by Niti Nagar
Solana, a solar thermal power plant in the Arizona desert has been functioning for more than a year now. Developed by the Spanish energy and technology company Abengoa, it has succeeded in producing energy when the sun is not shining, allowing solar production to continue at full capacity long after 6 o’clock at night. According to Brad Albert, the general manager for resource management at Arizona Public Service, this feature adds a lot of value because the customer demand for electricity is so high after the sun goes down. The Solana uses parabolic mirrors that direct sunlight on pipes that carry the heat to tanks of salt. The heat is contained for up to six hours until the plant converts it to make electricity via steam.
Abengoa opened a similar plant on January 23, 2015 in the Mojave Desert in California, which is expected to supply enough power for 91,000 homes. However, despite the success of the technology, Abengoa and other power plant developers are hesitant to build more solar plants in the United States. This is due to the large uncertainty regarding an Investment Tax Credit worth a whopping 30 percent of the project’s cost. The subsidy is set to remain until 2016, but this does not give developers enough time to secure land, permits, financing and power-purchase agreements. The Solar Energy Industries Association hopes to lobby Congress to extend the credit beyond 2016 before it drops to 10 percent in 2017. Despite the technology feasibility to offer an alternative form of energy in the United States, government policies and the lack of tax incentives are forcing developers such as BrightSource to focus on other countries, including China and Israel.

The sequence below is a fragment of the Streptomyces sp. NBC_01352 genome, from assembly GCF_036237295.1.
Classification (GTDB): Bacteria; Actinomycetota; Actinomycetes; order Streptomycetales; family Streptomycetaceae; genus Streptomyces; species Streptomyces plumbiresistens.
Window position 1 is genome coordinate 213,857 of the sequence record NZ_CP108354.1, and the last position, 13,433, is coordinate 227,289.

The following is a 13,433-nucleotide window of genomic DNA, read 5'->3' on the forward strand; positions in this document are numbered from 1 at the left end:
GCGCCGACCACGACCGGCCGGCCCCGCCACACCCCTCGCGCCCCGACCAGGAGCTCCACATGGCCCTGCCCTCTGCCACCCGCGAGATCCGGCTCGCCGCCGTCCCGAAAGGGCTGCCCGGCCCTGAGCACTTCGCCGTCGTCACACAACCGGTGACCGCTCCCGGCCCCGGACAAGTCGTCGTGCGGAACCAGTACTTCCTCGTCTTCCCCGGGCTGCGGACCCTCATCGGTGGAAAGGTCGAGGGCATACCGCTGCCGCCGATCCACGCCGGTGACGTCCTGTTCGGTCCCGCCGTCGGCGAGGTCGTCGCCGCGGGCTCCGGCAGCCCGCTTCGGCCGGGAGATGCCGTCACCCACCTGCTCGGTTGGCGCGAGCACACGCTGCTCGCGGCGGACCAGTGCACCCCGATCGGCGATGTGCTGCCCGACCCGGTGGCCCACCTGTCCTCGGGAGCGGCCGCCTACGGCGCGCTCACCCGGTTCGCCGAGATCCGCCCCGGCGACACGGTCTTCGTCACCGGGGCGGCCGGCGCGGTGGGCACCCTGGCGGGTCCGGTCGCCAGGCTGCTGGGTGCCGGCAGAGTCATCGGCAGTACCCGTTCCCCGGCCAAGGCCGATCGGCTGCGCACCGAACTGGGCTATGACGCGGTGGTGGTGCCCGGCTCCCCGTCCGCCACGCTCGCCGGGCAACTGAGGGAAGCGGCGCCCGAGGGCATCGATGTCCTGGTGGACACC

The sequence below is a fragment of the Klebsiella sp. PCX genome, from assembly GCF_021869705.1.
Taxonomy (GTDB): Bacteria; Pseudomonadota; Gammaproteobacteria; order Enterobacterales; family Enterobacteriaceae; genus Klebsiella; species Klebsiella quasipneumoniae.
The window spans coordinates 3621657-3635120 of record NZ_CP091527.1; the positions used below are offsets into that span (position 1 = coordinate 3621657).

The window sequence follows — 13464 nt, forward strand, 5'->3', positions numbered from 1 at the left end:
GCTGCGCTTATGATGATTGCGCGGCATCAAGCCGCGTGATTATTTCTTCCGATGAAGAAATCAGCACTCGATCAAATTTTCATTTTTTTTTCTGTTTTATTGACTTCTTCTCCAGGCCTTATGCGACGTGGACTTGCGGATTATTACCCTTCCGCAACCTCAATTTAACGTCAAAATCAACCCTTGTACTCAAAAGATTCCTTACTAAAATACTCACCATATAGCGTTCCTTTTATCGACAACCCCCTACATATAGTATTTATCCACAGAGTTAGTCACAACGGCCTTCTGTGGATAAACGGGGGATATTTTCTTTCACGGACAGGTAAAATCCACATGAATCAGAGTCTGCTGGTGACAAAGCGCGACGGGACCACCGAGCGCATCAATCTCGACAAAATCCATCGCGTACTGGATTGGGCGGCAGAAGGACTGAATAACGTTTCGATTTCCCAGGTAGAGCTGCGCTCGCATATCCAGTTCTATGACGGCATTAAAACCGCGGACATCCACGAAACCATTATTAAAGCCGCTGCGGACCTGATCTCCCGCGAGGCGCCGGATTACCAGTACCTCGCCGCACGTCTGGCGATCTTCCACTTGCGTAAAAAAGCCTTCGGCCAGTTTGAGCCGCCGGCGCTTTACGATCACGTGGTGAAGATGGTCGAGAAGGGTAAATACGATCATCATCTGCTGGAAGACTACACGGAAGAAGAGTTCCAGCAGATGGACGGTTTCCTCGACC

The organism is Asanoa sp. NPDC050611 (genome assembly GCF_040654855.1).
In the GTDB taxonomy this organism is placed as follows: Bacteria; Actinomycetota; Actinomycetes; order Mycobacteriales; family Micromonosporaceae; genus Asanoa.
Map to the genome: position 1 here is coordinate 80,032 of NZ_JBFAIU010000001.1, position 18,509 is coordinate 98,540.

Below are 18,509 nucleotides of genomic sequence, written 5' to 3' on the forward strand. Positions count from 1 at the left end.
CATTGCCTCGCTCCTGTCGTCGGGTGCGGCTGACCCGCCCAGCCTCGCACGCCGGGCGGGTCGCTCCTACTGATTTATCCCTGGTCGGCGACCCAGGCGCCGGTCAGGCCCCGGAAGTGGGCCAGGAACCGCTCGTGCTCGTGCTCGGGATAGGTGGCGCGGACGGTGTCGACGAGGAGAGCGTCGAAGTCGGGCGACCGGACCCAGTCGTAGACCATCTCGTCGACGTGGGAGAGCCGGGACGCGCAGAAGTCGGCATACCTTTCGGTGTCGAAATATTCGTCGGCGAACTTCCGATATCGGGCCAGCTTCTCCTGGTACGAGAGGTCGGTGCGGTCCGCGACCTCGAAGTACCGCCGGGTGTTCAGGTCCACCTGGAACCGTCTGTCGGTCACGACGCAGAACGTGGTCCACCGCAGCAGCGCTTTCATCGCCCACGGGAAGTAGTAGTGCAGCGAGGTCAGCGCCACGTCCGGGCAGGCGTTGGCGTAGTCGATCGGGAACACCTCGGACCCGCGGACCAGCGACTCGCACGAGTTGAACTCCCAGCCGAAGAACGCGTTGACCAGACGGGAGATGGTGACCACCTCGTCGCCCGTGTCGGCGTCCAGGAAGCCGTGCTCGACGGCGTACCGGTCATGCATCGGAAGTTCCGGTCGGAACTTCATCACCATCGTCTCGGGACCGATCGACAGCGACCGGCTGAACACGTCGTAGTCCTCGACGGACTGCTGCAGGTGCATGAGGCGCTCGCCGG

However analysts say some solar companies have responded well by implementing cost reductions in their technology development. To further spur interest from investors, advocates are urging the Obama administration to extend master limited partnerships to include solar projects in real estate investment. By expanding solar energy to different markets, companies can take advantage of tax benefits that would otherwise be unavailable. According to former Senate Finance Committee staff member, Paul Bledsoe, Congress is keen on eliminating many of the 42 existing energy tax subsidies with Republicans largely against subsidies for renewables and Democrats largely against those for fossil fuels. Now that the technology exits, the overarching question is whether the government can find a way to effectively phase out incentives over the years (perhaps will a gradual reduction rather than a steep 20 percent decrease) and replace them with other technology-neutral approaches.
Cardwell, Diane. “Worry for Solar Projects After End of Tax Credits.” The New York Times. The New York Times, 25 Jan. 2015. http://www.nytimes.com/2015/01/26/business/worry-for-solar-projects-after-end-of-tax-credits.html